Eating Only When Hungry Helps Blood Sugar Control
Hunger is the most natural of human instincts – it’s what reminds us to fuel our bodies. The problem is that it can be easy to forget to check with your body to see if you’re hungry before eating.
That might be a good skill to practice, though, as choosing to eat when you’re not hungry can have a big impact on your blood sugar levels. This was among the findings of a recent study published in the Journal of the Association for Consumer Research.
In the study, University of Illinois at Chicago researchers asked 45 study participants their level of hunger before they ate a provided meal. Participants’ blood sugar levels were then tested after they ate. The study found that participants who ate a meal of carbohydrates when they were not hungry had much higher blood sugar levels than those who were moderately hungry when they ate.
This means that eating when you’re not hungry can play havoc with your blood sugar levels. If a person with diabetes eats before he or she is hungry, it can cause a spike in already elevated blood sugar levels, and make blood sugar control the rest of the day that much more difficult.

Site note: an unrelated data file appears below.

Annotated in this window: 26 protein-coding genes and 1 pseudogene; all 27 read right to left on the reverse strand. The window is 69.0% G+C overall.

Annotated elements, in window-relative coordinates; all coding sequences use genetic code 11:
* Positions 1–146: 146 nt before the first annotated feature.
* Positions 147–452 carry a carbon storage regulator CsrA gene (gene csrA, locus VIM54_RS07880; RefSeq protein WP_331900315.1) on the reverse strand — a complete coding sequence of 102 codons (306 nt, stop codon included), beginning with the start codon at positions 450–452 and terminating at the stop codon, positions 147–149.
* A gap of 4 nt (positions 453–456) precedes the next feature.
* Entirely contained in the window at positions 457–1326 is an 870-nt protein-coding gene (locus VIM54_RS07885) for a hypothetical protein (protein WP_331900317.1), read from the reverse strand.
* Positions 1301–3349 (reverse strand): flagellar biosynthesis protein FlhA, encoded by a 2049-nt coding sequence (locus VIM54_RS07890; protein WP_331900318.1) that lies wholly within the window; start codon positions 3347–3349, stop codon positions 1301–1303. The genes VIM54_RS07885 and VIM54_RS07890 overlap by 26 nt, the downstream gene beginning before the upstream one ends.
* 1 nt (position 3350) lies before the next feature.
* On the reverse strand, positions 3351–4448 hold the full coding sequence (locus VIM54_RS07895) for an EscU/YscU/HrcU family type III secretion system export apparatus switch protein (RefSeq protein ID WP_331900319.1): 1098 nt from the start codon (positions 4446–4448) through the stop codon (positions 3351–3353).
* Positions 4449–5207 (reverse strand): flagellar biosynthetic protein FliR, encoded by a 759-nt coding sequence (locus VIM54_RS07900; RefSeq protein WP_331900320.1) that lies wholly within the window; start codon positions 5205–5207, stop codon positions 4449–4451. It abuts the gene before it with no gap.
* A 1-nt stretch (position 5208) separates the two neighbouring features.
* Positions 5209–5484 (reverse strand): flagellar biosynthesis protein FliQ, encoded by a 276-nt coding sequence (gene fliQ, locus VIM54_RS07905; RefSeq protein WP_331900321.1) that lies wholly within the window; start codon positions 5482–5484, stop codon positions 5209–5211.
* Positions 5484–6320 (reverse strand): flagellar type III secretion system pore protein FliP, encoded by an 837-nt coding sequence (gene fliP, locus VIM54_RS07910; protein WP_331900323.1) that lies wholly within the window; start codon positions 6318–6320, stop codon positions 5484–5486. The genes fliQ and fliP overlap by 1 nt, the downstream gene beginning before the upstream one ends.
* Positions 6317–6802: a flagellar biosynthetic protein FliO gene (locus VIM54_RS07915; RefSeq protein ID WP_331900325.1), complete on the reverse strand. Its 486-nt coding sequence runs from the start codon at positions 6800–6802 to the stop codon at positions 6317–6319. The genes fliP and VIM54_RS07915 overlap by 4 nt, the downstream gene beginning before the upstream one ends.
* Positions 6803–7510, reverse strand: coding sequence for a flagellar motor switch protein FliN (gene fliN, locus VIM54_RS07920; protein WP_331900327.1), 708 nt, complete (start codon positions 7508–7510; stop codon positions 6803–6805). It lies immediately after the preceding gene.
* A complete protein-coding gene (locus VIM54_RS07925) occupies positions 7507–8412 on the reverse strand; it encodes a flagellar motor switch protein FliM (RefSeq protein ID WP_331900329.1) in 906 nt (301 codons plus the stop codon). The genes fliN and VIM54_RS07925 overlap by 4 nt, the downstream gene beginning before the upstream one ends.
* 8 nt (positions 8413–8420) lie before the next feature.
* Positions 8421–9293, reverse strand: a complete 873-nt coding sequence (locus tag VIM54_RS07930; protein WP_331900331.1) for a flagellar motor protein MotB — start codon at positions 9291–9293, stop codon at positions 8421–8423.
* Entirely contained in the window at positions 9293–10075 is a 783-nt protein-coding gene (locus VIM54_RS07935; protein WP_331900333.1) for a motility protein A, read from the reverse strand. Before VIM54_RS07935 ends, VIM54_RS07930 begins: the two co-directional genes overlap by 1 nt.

Of course, it should be noted that people with diabetes sometimes have to eat when they aren’t hungry to stave off low blood sugar levels or to avoid possible side effects from certain medications. Even then, it’s best to eat in moderation to avoid consuming more than is necessary.
Eating when we’re hungry now may also lessen the chances of overeating in the future, according to a University of Pennsylvania study reported on by NPR. Pharmacology professor Teresa Reyes found in her research that obese mice had altered neuron pathways in the part of the brain that informs the body about the rewards of food. The brain adapted to the pleasure stimuli of eating an excessive amount of food, making it more likely the mice would chronically overeat.
Being aware of your body’s natural hunger signals can be a step towards getting blood sugar levels under control, and it can certainly help with maintaining or achieving a healthy weight. Many of us get out of practice at listening to our bodies about our hunger levels, but the skill can be reaquired with practice in most cases.
And every day is another opportunity to practice.